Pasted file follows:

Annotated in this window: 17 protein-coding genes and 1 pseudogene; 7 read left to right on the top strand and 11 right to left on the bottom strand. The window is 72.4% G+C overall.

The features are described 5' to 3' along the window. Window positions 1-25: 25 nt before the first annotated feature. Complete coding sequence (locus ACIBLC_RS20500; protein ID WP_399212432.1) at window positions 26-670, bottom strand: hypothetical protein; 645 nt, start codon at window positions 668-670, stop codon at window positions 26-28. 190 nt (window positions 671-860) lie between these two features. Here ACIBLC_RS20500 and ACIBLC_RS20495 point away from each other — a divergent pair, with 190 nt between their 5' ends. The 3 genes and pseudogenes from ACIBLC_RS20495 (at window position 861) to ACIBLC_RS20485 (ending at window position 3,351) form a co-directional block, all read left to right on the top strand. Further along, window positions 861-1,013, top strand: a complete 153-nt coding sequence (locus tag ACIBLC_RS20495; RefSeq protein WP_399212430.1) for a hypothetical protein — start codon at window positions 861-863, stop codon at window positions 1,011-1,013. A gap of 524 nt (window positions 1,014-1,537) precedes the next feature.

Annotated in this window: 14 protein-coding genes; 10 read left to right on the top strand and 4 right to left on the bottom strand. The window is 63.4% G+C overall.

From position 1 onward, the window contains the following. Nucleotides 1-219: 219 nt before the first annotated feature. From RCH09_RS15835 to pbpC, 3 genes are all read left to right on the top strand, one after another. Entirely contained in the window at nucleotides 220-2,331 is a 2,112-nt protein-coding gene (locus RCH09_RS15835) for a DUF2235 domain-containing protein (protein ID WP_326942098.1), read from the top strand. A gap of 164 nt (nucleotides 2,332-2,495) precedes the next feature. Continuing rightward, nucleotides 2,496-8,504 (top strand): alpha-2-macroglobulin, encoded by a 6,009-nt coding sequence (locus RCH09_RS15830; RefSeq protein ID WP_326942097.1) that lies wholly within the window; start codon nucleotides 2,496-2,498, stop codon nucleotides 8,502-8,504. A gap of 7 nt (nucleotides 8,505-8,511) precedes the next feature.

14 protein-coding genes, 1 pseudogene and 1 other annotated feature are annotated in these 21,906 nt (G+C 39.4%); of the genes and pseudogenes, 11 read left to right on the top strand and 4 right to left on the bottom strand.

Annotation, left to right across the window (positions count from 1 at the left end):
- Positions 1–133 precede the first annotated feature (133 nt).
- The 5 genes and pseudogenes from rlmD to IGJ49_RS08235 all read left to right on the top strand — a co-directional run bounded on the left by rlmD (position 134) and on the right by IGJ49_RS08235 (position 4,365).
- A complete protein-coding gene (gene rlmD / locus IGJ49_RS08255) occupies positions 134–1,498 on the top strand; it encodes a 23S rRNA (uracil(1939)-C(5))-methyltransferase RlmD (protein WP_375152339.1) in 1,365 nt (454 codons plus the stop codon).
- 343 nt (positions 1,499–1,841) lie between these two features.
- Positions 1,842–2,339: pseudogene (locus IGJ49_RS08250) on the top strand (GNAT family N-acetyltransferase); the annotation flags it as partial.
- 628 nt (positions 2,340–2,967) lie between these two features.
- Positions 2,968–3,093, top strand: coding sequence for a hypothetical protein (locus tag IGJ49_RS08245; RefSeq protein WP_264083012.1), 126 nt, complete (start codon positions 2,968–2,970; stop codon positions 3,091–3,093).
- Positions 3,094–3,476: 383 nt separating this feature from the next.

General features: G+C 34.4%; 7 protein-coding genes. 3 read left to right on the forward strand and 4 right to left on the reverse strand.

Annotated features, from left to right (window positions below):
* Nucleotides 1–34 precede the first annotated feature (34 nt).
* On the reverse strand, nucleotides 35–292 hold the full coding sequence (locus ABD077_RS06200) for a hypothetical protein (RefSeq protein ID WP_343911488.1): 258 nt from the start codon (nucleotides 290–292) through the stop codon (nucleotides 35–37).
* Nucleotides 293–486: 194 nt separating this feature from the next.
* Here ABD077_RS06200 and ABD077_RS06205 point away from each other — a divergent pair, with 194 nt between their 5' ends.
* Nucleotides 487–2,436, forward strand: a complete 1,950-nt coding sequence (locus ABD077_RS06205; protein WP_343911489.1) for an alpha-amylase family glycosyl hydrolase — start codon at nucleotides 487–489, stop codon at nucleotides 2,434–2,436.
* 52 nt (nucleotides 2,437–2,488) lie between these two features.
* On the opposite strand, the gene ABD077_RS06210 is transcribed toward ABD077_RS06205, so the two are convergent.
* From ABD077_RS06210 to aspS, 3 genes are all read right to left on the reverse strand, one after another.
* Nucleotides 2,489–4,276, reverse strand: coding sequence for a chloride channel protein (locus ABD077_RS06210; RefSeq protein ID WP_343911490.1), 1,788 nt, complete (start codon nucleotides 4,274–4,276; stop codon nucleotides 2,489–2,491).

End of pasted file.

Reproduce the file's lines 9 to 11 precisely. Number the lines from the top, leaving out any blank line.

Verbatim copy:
- A complete protein-coding gene (gene rlmD / locus IGJ49_RS08255) occupies positions 134–1,498 on the top strand; it encodes a 23S rRNA (uracil(1939)-C(5))-methyltransferase RlmD (protein WP_375152339.1) in 1,365 nt (454 codons plus the stop codon).
- 343 nt (positions 1,499–1,841) lie between these two features.
- Positions 1,842–2,339: pseudogene (locus IGJ49_RS08250) on the top strand (GNAT family N-acetyltransferase); the annotation flags it as partial.